So soon we were at Bearskin Neck, where we pulled most of the boats up the beach and sat down to eat.


We admired this mooring arrangement for a time (weigh down tow belt with rock and hope for the best) before deciding it made more sense to park the boat on dry land safe from the rising tide.


Three David’s posing…


Then some of us climbed the steps up to Bearskin Neck, where we strode down the street to find sweet food, led by a Giant Blue Man.


We all did look pretty awesome, which is, after all, one of the reasons that we go to all the trouble of doing this kayaking stuff…


And because ice cream was on the trip description, and because the strudel shop was just a few steps away…





Filled to the gills now we were on the water again.  The end of Bearkskin neck featured people wearing a lot less than we were.


We followed the jetty for a time, and then, with the wind from the south more or less at our backs, were pushed toward home.


I admired how well some of the substantial houses blended into the environment.


Andy had no eyes for architecture.  Trouble, trouble, trouble, it’s all he wanted!  So we watched Andy…


get into trouble…


and laugh as the waves pushed his boat this way and that in the rocks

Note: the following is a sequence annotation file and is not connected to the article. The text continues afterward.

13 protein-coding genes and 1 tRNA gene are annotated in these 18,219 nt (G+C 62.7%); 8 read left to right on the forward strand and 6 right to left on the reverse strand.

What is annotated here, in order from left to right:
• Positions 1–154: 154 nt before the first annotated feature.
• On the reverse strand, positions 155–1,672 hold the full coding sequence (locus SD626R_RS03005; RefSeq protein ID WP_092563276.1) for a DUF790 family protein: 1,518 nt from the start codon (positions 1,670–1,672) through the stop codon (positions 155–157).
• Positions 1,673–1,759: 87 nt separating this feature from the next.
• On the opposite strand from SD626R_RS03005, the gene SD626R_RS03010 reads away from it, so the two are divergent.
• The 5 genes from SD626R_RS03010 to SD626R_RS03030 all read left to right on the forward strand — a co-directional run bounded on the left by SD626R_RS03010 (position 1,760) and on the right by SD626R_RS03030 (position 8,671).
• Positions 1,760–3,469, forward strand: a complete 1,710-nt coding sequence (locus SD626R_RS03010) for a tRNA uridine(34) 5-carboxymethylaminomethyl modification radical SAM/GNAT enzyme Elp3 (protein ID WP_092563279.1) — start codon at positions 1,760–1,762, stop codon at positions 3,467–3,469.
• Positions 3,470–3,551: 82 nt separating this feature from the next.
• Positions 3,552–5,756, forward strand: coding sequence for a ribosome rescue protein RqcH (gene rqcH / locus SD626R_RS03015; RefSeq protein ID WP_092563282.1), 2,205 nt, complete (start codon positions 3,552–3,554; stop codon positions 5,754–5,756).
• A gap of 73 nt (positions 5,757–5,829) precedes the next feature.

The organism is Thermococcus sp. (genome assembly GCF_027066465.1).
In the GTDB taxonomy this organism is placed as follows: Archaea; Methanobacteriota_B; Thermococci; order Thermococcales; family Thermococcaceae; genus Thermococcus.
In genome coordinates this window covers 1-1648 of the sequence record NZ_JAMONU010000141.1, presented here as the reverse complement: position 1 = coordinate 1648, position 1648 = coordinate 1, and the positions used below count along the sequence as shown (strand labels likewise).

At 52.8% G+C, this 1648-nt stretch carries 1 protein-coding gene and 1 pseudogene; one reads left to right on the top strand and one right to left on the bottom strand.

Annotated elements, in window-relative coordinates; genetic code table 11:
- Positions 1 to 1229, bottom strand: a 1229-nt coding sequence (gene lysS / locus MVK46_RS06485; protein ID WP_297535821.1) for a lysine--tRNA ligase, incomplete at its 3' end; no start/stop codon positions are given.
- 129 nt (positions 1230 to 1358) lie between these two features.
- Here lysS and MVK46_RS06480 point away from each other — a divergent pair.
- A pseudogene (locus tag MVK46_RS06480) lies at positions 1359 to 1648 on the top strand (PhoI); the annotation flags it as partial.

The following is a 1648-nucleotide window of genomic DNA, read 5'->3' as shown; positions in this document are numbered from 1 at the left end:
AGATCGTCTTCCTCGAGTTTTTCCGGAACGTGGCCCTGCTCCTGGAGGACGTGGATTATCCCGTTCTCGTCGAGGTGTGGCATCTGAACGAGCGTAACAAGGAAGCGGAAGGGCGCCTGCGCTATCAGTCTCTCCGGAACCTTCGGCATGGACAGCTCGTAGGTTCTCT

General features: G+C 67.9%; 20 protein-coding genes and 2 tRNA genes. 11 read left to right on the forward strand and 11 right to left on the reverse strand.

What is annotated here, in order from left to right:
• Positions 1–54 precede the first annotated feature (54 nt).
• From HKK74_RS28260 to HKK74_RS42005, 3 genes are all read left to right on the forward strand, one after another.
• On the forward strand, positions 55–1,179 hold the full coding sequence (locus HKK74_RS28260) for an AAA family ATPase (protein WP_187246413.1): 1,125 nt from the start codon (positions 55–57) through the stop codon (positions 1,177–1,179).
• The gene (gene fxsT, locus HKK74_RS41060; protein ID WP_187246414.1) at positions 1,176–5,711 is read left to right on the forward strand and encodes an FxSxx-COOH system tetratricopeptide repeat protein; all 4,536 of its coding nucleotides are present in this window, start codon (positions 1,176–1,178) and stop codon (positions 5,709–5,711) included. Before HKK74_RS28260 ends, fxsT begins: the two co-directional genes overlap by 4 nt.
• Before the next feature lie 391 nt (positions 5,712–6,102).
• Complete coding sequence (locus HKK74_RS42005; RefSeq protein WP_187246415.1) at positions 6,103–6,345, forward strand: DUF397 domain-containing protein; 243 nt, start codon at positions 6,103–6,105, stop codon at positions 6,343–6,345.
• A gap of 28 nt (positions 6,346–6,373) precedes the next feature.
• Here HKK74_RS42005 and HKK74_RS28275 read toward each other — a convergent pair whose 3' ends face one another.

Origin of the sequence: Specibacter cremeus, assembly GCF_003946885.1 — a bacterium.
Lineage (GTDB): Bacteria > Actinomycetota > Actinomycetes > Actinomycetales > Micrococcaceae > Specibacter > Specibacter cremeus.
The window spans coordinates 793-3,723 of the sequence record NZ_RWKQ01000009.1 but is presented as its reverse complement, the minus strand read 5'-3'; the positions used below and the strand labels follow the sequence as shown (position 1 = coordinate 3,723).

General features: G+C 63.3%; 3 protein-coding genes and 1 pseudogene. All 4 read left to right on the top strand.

before spitting him out…


A David was happy to be in the stuff as well.

P1020874 (1).jpg

When we rounded Halibut Point, for the first time all day we had the wind in our faces, and it was a bit of a slog the rest of the way back.  A Lor(r)i(e) and Phil engaged in a water fight, then came to a stalemate – which looked if you hadn’t seen the battle that preceded it as if they were just kanoodling on the water.


After a bit more slogging, we were in sight of the entrance to Lanes Cove, where the flag told us the day had, indeed, become windy.


Over the course of the day, bright clear sky had given way to clouds that foretold changes a-comin’ (as I was to find out when I awoke the next morning to gusty winds and chilly temperature), but it had been a day to leave the neoprene gloves off for the first time this New England season.  This turning the corner from weather that feels like winter to that which promises summer is one of the gifts of year-round paddling in this part of the world.  Summer beckons… when parking at a launch can be a competition, paddles through harbors are slaloms around moored boats, heads must be on swivels for fast-approaching motorized vessels.  Yes, it’s nice when not only one’s gloves but drysuit as well are stored away until the fall.  But this time of year, this spring shoulder season is special.  Warm enough and the whole ocean is pretty much ours.

Thanks to Phil, Phil, Lori, Lorrie, David, David, Dave, Mike and Andy.  Ice cream, strudel, bright sun, a following breeze (before it wasn’t), and just the right amount of trouble – plus successfully staying together as a group of ten – all contributed to a day that maybe surprised all of us a bit by just how wonderful a mid-spring meander on the water could be.




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Great day on the water.  I actually took a pic of Pru to prove she actually does paddle, in addition to writing great TR's.




Edited by Phil Allen
badly done Pic insert